Water and sewer rates in the city of Bowling Green could be going up as early as February 1st. Bowling Green Municipal Utilities’ proposal to raise rates will be presented to the City Commission on Tuesday.
Commissioner and BGMU board member Rick Williams tells the Daily News, the extra revenue will go to improve aging infrastructure. Under the proposal, rates would also go up on July 1 of 2016, 2017 and 2018.
Inside BGMU's water treatment plant as workers conduct over a million tests per year on Warren County's drinking water
For 72 hours earlier this month, residents in Toledo, Ohio were told not to use the city’s water because of toxic algae bloom. It’s a story that gave many a renewed appreciation for being able to turn on a faucet and drink what comes out.
In Warren County, Bowling Green Municipal Utilities is in charge of the treating the water and delivering it to the community.
Doug Kimbler, superintendent of treatment plants, took us on a tour last week so we could get a better idea of what actually goes into the process. We started by overlooking the source: the Barren River on the east side of downtown. Then, we briefly stepped inside.
“We have two pumps actually running in here right now, it’s fairly hot day for Bowling Green. We’ll probably produce somewhere between 21 and 22 million gallons of water between Bowling Green and Warren County for the day,” said Kimbler above the din of the pumps.
Both Warren RECC and Bowling Green Municipal Utilities report that some residents and businesses have been contacted by individuals representing themselves as employees and attempting to obtain credit card information.
The caller tells the member he or she has an overdue bill, which can be paid for over the phone with a credit card. Both utilities remind customers they do not accept credit card information over the phone.
The calls are being reported as coming from different areas within an eight county area in south central Kentucky.
The Kentucky Public Service Commission is asking electric and natural gas utilities to work with customers who are having difficulty paying higher heating bills in the wake of this harsh winter.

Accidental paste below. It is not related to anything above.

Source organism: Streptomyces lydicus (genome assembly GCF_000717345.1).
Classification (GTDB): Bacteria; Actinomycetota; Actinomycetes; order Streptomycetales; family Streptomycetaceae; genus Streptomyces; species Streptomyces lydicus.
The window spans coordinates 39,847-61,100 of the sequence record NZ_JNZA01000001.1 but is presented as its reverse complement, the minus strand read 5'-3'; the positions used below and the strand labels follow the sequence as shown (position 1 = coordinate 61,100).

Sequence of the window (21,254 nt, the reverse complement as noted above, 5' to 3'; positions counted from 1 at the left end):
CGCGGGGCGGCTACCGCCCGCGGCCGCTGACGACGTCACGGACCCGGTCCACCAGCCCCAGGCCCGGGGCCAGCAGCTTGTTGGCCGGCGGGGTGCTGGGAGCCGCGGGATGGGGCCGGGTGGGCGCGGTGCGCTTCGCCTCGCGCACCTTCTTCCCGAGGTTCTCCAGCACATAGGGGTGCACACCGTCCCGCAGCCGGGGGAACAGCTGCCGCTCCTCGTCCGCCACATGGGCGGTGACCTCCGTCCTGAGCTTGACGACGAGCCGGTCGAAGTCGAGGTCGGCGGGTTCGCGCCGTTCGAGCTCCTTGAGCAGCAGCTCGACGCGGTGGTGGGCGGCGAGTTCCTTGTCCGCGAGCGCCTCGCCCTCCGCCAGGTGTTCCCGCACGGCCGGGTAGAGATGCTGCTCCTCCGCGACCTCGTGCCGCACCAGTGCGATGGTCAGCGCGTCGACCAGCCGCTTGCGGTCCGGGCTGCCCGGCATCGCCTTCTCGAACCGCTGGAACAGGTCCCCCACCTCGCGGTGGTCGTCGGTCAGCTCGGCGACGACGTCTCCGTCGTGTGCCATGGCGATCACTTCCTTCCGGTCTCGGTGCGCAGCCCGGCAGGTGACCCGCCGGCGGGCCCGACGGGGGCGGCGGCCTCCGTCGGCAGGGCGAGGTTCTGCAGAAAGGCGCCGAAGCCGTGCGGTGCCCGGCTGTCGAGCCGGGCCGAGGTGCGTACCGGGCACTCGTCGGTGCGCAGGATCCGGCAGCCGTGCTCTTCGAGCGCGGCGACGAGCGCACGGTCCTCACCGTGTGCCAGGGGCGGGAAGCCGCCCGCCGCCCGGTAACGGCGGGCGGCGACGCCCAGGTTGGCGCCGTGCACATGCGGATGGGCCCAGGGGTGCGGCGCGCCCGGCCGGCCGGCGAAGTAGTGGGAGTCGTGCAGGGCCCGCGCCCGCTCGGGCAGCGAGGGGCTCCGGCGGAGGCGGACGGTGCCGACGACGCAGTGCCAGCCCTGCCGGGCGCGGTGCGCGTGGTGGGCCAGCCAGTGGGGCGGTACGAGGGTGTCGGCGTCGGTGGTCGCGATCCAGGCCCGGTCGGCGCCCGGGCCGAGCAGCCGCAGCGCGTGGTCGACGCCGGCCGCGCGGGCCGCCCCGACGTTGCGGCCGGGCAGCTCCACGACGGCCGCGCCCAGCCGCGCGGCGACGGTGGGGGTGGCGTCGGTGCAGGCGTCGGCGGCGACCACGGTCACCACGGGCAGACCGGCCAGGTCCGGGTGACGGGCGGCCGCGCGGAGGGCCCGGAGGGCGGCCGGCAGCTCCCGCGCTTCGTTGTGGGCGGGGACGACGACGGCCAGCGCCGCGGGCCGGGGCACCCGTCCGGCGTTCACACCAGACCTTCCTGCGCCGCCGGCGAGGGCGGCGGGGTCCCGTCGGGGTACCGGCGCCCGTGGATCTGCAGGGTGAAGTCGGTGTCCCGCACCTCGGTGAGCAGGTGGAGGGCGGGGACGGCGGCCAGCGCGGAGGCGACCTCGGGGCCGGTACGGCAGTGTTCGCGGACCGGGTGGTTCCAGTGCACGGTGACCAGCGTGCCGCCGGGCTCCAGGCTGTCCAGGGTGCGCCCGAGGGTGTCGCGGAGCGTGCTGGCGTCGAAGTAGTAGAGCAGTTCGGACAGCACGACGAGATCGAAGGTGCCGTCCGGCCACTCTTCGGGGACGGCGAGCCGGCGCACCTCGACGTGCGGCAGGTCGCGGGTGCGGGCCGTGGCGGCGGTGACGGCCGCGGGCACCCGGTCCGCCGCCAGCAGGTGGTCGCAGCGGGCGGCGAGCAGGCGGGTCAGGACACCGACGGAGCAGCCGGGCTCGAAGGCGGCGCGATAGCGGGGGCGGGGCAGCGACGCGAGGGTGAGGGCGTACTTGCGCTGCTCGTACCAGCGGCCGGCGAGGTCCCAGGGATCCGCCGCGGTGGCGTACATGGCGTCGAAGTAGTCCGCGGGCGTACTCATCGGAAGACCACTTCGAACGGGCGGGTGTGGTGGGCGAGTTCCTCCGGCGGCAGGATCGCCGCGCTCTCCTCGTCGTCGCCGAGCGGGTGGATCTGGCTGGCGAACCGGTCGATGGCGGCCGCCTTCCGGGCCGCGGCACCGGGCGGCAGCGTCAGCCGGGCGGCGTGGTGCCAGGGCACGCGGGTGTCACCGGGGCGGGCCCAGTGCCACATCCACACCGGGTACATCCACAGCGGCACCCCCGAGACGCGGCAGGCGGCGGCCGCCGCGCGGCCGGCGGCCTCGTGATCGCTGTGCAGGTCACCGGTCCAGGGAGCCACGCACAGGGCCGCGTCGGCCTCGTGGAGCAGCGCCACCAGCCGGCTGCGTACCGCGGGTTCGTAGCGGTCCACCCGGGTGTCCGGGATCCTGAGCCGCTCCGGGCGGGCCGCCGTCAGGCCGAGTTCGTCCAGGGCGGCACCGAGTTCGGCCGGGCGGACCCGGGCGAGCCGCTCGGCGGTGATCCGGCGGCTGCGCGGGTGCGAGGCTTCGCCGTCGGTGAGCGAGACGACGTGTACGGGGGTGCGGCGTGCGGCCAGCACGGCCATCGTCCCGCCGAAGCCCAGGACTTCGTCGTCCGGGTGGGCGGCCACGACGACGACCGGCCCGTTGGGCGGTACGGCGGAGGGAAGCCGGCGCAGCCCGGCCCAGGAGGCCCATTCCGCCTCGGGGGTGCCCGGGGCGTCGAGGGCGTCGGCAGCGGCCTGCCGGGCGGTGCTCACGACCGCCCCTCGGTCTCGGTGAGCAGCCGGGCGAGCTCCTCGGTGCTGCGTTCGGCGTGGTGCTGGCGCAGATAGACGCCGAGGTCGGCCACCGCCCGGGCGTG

The agency that regulates the state's utilities sent a letter to chief executives of the utilities urging the electric and natural gas providers to "be as flexible as possible in avoiding disconnections and in allowing customers to make arrangements to extend their payments."
PSC Chairman David Armstrong says the higher monthly bills could come as a shock to many customers. The Commission says assistance is available from the state through the Low Income Home Energy Assistance Program known as LIHEAP. A number of utilities have also announced increase corporate contributions to their assistance programs.
Bowling Green Municipal Utilities and the Tennessee Valley Authority are asking customers – both businesses and residential – to assist in conserving power today. Temperatures are expected to remain frigid through Friday, further taxing the electric grid. Shelley Lowe with BGMU says homeowners can take easy steps to save energy.
“It can be simple things like at home, not running your appliances. If you can wait a few days – that would be great; lowering your thermostat to 60 degrees and reducing the usage of lights and unplugging things that aren’t in use,” said Lowe.
Lowe says this “emergency load curtailment” request may be lifted on Friday as temperatures gradually warm. The National Weather Service predicts highs in the mid-20s by Friday and upper 30s by Saturday.